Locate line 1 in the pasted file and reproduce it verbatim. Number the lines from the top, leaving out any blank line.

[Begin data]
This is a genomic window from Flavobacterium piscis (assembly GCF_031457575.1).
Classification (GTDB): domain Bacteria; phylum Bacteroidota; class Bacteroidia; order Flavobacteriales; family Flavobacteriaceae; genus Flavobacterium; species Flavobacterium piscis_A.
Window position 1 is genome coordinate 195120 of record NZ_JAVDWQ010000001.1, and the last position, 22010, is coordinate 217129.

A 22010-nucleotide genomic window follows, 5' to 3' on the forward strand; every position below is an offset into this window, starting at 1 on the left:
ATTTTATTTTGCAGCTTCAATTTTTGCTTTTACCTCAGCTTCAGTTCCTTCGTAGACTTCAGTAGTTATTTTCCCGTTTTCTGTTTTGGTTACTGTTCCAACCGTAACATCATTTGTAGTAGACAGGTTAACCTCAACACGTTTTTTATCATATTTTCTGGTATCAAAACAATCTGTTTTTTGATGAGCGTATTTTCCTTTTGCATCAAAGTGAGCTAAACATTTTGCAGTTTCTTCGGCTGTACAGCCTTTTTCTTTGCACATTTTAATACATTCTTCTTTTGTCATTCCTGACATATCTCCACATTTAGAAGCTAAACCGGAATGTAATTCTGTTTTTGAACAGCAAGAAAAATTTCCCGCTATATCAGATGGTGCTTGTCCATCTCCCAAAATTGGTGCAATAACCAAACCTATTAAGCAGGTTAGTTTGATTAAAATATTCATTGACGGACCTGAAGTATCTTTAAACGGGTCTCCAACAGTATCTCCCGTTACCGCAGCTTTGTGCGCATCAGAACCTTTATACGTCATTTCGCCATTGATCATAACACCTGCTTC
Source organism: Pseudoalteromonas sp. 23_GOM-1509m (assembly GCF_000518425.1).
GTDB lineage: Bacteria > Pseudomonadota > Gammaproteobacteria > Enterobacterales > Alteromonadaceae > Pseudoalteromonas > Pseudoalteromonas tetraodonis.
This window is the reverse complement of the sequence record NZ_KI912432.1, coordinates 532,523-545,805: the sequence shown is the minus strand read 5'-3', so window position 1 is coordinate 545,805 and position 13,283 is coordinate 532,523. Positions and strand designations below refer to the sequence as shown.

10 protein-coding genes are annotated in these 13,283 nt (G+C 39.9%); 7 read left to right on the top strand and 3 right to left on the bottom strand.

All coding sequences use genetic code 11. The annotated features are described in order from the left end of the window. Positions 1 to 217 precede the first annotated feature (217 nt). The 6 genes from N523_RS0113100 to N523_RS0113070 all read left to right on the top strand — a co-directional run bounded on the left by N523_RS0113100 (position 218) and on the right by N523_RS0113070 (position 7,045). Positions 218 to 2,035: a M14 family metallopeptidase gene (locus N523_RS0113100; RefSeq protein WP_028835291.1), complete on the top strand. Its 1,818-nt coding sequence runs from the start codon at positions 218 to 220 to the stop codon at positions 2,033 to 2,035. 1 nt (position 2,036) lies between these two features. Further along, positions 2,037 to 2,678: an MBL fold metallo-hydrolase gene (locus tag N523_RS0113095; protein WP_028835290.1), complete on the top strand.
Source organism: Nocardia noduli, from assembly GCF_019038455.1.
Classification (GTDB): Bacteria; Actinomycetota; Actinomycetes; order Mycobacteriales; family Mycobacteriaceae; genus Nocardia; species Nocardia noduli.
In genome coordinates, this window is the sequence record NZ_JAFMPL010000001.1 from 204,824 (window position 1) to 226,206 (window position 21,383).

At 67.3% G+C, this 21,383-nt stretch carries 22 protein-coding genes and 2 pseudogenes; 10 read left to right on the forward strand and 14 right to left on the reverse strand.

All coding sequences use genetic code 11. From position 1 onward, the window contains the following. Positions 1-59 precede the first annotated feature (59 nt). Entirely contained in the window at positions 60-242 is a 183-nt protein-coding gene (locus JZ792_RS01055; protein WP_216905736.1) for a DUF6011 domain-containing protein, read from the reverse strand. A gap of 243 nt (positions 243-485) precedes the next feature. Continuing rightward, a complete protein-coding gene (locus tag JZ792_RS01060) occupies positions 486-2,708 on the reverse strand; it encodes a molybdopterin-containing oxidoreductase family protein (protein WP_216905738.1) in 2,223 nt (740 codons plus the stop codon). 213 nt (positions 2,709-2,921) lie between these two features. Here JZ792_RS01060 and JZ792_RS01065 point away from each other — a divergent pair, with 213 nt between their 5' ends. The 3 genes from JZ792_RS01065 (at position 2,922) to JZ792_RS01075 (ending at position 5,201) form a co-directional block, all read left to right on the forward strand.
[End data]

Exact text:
This is a genomic window from Flavobacterium piscis (assembly GCF_031457575.1).